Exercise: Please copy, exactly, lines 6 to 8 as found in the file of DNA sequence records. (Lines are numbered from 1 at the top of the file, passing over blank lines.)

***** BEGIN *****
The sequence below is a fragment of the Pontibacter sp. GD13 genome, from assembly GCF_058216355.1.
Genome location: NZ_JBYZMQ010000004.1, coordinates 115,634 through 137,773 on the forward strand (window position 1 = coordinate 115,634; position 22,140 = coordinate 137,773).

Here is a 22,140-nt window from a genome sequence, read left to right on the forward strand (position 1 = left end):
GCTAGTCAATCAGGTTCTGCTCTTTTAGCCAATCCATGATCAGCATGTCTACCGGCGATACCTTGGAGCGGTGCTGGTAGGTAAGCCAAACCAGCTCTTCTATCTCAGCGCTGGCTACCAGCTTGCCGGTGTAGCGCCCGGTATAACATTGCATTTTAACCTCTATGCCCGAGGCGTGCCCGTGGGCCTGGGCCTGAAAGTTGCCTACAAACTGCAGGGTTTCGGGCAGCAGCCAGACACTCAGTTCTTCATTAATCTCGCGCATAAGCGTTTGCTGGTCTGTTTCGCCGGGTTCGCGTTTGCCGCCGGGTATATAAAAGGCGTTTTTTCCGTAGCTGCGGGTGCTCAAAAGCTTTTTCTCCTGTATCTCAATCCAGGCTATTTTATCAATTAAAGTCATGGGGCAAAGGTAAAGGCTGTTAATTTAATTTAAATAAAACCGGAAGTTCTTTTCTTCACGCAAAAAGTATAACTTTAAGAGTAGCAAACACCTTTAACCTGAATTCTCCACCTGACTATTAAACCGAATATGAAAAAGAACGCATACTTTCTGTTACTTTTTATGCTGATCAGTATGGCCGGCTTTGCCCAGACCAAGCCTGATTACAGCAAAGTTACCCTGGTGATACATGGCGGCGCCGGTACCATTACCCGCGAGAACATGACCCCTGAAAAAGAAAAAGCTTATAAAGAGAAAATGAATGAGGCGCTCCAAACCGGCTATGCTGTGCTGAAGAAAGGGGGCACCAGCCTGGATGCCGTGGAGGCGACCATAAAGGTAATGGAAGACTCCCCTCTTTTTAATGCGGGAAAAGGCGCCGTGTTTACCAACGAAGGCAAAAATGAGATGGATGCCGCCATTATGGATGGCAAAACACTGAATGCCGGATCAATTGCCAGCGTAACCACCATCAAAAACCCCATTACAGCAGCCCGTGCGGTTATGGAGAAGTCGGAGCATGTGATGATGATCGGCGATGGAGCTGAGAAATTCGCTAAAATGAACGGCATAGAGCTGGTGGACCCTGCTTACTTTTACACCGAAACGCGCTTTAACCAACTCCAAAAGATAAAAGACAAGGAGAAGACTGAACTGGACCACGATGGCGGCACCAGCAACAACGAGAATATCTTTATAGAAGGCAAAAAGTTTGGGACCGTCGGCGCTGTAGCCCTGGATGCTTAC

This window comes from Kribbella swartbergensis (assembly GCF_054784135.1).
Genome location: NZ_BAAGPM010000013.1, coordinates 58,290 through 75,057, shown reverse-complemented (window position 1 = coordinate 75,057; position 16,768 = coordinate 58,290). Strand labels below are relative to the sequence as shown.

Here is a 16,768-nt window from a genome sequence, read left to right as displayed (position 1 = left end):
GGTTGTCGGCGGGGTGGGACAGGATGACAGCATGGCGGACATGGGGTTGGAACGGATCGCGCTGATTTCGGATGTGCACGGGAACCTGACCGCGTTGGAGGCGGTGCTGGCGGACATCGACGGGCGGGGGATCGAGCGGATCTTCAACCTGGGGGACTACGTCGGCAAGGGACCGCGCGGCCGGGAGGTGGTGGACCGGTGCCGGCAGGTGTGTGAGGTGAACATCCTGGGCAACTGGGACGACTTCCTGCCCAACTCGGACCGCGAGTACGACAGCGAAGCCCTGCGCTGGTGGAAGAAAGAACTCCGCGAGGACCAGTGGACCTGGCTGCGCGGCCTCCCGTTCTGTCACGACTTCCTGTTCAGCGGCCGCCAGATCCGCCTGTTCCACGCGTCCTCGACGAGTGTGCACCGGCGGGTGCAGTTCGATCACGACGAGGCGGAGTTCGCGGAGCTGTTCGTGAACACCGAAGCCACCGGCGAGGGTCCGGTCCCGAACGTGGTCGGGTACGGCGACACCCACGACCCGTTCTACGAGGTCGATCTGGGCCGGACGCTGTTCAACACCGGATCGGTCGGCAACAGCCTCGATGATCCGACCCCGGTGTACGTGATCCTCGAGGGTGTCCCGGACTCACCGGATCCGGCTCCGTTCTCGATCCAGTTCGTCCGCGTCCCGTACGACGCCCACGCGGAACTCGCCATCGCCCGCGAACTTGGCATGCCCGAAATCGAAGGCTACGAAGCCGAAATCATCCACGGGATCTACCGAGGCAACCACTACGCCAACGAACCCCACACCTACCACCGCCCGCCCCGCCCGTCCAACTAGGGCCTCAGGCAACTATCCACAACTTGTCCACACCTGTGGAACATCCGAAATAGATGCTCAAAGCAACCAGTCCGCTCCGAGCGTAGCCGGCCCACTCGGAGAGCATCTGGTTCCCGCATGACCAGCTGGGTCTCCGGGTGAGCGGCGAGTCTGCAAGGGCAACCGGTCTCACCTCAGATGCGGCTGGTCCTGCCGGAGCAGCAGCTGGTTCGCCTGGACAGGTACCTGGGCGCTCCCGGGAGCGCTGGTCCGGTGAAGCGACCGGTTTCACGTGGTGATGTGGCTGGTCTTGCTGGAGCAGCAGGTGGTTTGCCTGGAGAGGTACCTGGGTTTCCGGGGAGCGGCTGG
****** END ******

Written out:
Genome location: NZ_BAAGPM010000013.1, coordinates 58,290 through 75,057, shown reverse-complemented (window position 1 = coordinate 75,057; position 16,768 = coordinate 58,290). Strand labels below are relative to the sequence as shown.

Here is a 16,768-nt window from a genome sequence, read left to right as displayed (position 1 = left end):
GGTTGTCGGCGGGGTGGGACAGGATGACAGCATGGCGGACATGGGGTTGGAACGGATCGCGCTGATTTCGGATGTGCACGGGAACCTGACCGCGTTGGAGGCGGTGCTGGCGGACATCGACGGGCGGGGGATCGAGCGGATCTTCAACCTGGGGGACTACGTCGGCAAGGGACCGCGCGGCCGGGAGGTGGTGGACCGGTGCCGGCAGGTGTGTGAGGTGAACATCCTGGGCAACTGGGACGACTTCCTGCCCAACTCGGACCGCGAGTACGACAGCGAAGCCCTGCGCTGGTGGAAGAAAGAACTCCGCGAGGACCAGTGGACCTGGCTGCGCGGCCTCCCGTTCTGTCACGACTTCCTGTTCAGCGGCCGCCAGATCCGCCTGTTCCACGCGTCCTCGACGAGTGTGCACCGGCGGGTGCAGTTCGATCACGACGAGGCGGAGTTCGCGGAGCTGTTCGTGAACACCGAAGCCACCGGCGAGGGTCCGGTCCCGAACGTGGTCGGGTACGGCGACACCCACGACCCGTTCTACGAGGTCGATCTGGGCCGGACGCTGTTCAACACCGGATCGGTCGGCAACAGCCTCGATGATCCGACCCCGGTGTACGTGATCCTCGAGGGTGTCCCGGACTCACCGGATCCGGCTCCGTTCTCGATCCAGTTCGTCCGCGTCCCGTACGACGCCCACGCGGAACTCGCCATCGCCCGCGAACTTGGCATGCCCGAAATCGAAGGCTACGAAGCCGAAATCATCCACGGGATCTACCGAGGCAACCACTACGCCAACGAACCCCACACCTACCACCGCCCGCCCCGCCCGTCCAACTAGGGCCTCAGGCAACTATCCACAACTTGTCCACACCTGTGGAACATCCGAAATAGATGCTCAAAGCAACCAGTCCGCTCCGAGCGTAGCCGGCCCACTCGGAGAGCATCTGGTTCCCGCATGACCAGCTGGGTCTCCGGGTGAGCGGCGAGTCTGCAAGGGCAACCGGTCTCACCTCAGATGCGGCTGGTCCTGCCGGAGCAGCAGCTGGTTCGCCTGGACAGGTACCTGGGCGCTCCCGGGAGCGCTGGTCCGGTGAAGCGACCGGTTTCACGTGGTGATGTGGCTGGTCTTGCTGGAGCAGCAGGTGGTTTGCCTGGAGAGGTACCTGGGTTTCCGGGGAGCGGCTGG